2. Have you previously participated in Armchair BEA? What brought you back for another year? If you have not previously participated, what drew you to the event? Nope, this is my first year! I’ve been dying to go to BEA ever since I first found out about it a few years back, but I’ve never had the money or time to go. I figured this was the next best thing.
  3. Tell us one non-book-related thing that everyone reading your blog may not know about you. I was completely obsessed with dogs growing up. I had this massive dog encyclopedia that was probably a thousand pages long, and I must have read it all the way through five times, not to mention scouring the pages upon pages towards the back that described all the different dog breeds. I used to be able to glance at a dog on the street and be able to tell you what breed(s) it was, its temperament based on that, and what it would take to care for it. The insanity settled down, though, when my parents finally caved and got me a puppy for my thirteenth birthday. Check out how beautiful my Sammy-girl is:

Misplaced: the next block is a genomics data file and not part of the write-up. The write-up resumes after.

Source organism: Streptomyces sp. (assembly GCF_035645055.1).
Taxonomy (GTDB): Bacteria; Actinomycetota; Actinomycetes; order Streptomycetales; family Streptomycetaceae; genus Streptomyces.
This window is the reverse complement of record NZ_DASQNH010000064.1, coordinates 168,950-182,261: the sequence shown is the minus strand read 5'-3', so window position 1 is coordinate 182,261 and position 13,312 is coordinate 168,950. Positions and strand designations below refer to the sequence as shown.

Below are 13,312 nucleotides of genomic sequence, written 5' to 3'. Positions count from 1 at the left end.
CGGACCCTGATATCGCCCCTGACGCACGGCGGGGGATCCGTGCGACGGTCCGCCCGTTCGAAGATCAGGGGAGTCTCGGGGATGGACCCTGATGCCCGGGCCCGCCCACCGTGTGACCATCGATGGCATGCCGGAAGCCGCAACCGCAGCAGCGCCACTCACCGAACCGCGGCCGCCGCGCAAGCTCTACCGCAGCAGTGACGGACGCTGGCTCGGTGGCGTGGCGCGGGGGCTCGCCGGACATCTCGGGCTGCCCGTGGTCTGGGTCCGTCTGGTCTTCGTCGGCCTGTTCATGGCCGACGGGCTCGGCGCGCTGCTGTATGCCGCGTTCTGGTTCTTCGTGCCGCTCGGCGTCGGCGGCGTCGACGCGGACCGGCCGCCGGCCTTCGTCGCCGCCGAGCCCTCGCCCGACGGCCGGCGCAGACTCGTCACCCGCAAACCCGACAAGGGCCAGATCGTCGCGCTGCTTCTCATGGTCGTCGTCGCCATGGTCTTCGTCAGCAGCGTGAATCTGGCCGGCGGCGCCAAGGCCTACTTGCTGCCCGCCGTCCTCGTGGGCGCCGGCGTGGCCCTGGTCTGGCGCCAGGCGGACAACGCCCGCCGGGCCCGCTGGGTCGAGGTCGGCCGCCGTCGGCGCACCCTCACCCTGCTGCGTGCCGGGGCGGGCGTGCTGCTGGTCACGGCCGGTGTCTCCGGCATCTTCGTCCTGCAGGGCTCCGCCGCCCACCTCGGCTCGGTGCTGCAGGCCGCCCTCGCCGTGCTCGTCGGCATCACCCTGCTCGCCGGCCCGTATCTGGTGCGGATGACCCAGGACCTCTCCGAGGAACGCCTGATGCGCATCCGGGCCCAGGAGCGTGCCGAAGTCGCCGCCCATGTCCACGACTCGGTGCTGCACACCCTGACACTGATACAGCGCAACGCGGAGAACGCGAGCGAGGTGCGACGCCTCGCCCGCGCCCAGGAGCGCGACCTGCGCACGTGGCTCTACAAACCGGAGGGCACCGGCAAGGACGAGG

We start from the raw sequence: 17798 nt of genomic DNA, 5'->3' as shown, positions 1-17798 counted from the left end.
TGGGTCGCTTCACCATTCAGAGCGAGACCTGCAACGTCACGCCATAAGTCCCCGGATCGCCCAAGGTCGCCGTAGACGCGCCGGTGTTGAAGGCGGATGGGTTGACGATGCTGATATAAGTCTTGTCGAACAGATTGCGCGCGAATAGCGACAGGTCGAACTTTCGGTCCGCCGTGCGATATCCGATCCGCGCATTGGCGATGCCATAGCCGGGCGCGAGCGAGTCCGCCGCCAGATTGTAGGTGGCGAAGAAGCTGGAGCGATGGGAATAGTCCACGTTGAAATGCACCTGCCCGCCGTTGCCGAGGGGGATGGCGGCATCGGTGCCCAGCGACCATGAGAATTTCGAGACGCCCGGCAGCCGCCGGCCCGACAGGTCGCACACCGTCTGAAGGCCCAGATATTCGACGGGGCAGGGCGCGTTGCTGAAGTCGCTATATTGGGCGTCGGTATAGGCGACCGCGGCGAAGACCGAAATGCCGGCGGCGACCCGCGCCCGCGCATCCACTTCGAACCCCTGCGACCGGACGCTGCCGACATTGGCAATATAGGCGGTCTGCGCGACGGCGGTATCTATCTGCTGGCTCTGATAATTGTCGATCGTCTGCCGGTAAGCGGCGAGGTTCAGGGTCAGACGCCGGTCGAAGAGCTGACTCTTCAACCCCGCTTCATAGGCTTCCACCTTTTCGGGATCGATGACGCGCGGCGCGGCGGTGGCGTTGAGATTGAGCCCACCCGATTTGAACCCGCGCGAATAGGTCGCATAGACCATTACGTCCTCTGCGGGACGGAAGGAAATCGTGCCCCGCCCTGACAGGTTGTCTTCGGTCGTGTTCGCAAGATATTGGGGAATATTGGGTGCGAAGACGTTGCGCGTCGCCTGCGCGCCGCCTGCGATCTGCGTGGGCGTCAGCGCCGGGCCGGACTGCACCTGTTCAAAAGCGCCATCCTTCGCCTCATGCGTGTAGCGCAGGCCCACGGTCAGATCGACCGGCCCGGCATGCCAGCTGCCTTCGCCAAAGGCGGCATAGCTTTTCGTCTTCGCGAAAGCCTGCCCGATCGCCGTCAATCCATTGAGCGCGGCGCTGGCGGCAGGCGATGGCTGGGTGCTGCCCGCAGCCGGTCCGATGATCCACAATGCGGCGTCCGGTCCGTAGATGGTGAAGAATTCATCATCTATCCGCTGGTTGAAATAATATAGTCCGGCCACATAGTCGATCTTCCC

49
  4. If you could eat dinner with any author or character, who would it be and why? That’s hard, but I think I’d have to go with Veronica Roth, as long as I’m continuing with my now very public Divergent obsession. (I would say Katniss Everdeen from The Hunger Games, but she’d probably try feeding me squirrel stew or something, and that ain’t happening, sister.)
  5. What literary location would you most like to visit? Why? Narnia. I can’t even put into words my love for Narnia. Other kids wanted their Hogwarts letters–I was that weirdo who regularly walked into closets in search of snowy forests and Aslan. (Not that I would have said no if a Hogwarts letter arrived on my doorstep, but you know. I would have preferred magicking myself into Narnia.)

Yay for Armchair BEA, letting those of us on unemployed college student budgets to still attend Book Expo America! 🙂 Talk to you soon!

~Julia